What We're Reading: Top State Stories 3/15

  • March 15, 2017

TX: Texas Senate tentatively approves ‘bathroom bill’

texastribune.org

The measure would require transgender people to use bathrooms in Texas public schools, government buildings and other publicly owned facilities that match their “biological sex” and not gender identity. It also would preempt local efforts to allow transgender residents to use public bathrooms that match their gender identity.

KY: Kentucky Senate votes to loosen underground coal mine inspections

kentucky.com 

Senators gave final approval to a bill that would replace up to three of the four required annual underground inspections of Kentucky mines with so-called mine safety analysis visits that involve an inspector spending a day with at least one miner.

NJ: Pension fund may soon be turned over to New Jersey police, firefighters

nj.com

Legislation approved by the New Jersey Senate would give police and firefighters the right to manage their pension fund and its investment portfolio. The police and fire unions also would obtain broad discretion over the size of members’ retirement benefits and the contributions needed to support them.

CA: California considers eliminating income tax on teachers

sacbee.com 

To help California recruit and retain teachers, a Senate bill would exempt them from paying state income tax after their fifth year in the classroom. Teachers also would get a tax deduction for the cost of attaining a teaching credential.

WI: Wisconsin sets the stage to remove hundreds of thousands of names from the voting rolls

jsonline.com

The Wisconsin Elections Commission approved a plan to send postcards to up to nearly 800,000 voters by June to tell them they will be removed from the voter rolls if they don't update their information.

NY: New York drops state teacher literacy test seen as discriminatory

nytimes.com

New York’s Board of Regents eliminated a requirement that aspiring teachers in the state pass a literacy test to become certified after the test proved controversial because black and Hispanic candidates passed it at significantly lower rates than white candidates.

FL: Plan to regulate ride-hailing in Florida clears Senate hearing

tampabay.com

For the first time, a Florida Senate committee approved legislation that would take away local governments' ability to regulate ride-hailing businesses like Uber and Lyft, a signal that the bill could pass this session after years of trying by lawmakers and the companies themselves.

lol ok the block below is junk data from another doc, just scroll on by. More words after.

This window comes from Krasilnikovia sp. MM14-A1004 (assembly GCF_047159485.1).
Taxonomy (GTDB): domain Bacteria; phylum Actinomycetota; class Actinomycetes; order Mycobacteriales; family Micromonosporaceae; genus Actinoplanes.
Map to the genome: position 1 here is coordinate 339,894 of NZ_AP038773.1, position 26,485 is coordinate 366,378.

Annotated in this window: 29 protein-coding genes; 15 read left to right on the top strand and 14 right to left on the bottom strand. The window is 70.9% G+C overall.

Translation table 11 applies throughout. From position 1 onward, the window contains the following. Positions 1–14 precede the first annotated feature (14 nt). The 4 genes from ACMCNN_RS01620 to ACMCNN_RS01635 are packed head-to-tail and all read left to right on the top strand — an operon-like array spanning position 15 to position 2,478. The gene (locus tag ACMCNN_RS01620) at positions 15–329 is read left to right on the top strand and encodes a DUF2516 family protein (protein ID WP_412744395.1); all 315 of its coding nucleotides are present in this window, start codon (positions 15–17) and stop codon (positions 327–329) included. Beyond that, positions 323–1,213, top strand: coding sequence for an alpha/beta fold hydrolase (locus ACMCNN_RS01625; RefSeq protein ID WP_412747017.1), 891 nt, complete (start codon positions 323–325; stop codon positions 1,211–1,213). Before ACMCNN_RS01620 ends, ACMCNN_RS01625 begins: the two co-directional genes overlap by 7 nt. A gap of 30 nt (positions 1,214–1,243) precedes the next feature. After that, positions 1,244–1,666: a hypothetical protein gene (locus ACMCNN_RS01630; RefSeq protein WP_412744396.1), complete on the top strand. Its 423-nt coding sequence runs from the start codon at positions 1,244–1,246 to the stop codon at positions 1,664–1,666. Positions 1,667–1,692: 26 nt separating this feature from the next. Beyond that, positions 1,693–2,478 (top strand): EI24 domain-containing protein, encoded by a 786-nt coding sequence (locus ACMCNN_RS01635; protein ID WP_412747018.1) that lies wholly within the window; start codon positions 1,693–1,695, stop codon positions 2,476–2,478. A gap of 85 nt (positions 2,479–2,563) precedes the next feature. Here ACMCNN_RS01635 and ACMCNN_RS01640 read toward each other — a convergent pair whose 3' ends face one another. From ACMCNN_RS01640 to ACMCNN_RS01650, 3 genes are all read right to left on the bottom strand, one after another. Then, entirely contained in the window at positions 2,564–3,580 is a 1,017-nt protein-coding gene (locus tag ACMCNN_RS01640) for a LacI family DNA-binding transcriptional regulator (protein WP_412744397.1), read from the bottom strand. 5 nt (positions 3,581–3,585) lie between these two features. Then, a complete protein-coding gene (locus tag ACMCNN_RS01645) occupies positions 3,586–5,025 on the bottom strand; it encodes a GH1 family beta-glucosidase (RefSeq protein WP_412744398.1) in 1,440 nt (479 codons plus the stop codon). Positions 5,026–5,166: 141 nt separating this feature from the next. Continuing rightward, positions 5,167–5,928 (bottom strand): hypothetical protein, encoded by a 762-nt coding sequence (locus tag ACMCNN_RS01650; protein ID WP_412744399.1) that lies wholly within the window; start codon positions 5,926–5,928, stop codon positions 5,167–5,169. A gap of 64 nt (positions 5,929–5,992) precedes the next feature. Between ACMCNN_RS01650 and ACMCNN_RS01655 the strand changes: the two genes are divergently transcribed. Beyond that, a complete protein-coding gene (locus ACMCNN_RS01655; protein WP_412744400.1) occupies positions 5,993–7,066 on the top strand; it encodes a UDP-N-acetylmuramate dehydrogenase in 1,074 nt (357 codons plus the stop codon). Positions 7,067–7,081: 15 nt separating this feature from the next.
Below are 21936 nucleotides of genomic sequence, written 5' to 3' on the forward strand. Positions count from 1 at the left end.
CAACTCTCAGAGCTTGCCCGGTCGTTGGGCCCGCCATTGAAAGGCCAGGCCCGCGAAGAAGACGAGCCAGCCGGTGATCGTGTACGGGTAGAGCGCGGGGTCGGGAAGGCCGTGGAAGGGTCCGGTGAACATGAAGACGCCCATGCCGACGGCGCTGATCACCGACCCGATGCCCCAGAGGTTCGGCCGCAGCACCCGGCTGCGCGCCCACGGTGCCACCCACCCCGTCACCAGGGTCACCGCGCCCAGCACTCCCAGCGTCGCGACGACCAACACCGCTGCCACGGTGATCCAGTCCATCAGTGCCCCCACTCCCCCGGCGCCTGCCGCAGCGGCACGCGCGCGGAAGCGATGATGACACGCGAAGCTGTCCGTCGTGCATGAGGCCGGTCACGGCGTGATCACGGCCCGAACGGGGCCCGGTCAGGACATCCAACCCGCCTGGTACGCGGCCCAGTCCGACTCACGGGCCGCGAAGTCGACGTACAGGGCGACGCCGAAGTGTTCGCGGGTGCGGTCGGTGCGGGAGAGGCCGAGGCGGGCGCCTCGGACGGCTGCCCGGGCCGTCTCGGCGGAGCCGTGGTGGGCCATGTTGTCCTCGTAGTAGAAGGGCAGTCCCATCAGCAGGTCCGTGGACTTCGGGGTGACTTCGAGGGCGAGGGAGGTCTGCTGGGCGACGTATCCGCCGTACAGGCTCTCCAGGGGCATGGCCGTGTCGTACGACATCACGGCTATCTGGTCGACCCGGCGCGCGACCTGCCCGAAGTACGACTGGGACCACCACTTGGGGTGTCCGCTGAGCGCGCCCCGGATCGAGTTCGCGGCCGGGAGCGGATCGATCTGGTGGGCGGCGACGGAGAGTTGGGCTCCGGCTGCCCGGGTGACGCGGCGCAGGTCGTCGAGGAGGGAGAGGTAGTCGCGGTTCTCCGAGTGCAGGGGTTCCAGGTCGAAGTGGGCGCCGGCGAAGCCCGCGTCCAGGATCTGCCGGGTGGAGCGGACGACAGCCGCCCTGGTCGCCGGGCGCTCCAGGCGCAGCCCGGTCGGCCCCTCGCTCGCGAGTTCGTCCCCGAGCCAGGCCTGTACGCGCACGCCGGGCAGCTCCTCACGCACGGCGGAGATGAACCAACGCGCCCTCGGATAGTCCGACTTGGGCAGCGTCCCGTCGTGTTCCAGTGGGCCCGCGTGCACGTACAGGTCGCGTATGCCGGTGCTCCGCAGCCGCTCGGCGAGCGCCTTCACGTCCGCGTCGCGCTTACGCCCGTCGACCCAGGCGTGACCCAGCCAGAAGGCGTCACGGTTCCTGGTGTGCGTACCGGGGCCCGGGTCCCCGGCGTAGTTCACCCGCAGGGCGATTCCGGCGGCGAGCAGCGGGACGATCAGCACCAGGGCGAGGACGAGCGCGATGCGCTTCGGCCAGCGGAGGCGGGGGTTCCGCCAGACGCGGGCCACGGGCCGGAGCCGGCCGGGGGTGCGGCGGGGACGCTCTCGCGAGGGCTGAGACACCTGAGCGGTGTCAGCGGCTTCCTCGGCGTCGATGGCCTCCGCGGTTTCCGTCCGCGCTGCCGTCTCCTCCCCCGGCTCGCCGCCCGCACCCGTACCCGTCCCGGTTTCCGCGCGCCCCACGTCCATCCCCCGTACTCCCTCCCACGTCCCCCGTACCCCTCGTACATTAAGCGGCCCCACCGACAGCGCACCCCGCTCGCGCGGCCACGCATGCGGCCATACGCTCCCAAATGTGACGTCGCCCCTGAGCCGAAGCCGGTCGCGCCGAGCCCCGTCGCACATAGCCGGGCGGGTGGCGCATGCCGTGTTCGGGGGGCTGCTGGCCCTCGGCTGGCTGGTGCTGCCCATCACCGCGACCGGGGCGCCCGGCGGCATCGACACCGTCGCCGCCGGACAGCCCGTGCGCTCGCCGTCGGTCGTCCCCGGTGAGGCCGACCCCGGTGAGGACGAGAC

MN: Minnesota plan aims to stem health rate hikes, stabilize market

ap.org

The Minnesota House voted to plow hundreds of millions of dollars into a new program meant to tamp down health insurance costs and ensure plans are offered. The reinsurance program would use nearly $400 million every two years to help insurers cover expensive claims that have driven up premiums.

NM: With teacher sick leave vote, New Mexico Senate overrides governor for first time

abqjournal.com

The New Mexico Senate voted to override Republican Gov. Susana Martinez’s veto of a bill that would allow teachers to take all their contractual free time — 10 days annually in most school districts — without facing a deduction on their evaluations.

AR: Debit-card lottery bill OK'd in Arkansas Senate

arkansasonline.com

The Arkansas Senate approved legislation giving retailers the option to accept debit cards for the purchase of lottery tickets. Under current state law, retailers may only accept cash for ticket purchases.

MS: Mississippi bill would require passengers 18 and under to buckle up

clarionledger.com

The proposal from a Mississippi legislator would require passengers under 18, whether sitting in the front or back, to wear a seat belt. Current laws limit the seat belt requirement to the driver and front-seat passenger and require children under 7 to be restrained in a child safety seat, booster seat or seat belt.

MT: Montana bill would fine doctors who get state-subsidized tuition and leave

missoulian.com

Montana students pay in-state rates to attend medical school at the University of Washington, but only about 40 percent of them return to Montana to practice medicine. A bill attempts to raise students’ return rate by requiring those who don’t to pay back at least part of the cost of their education. 

WV: West Virginia House votes to do away with road-side assistance program

herald-dispatch.com

West Virginia House members voted to eliminate the $4 million “Courtesy Patrol” program that helps stranded motorists and use the money for road repairs.

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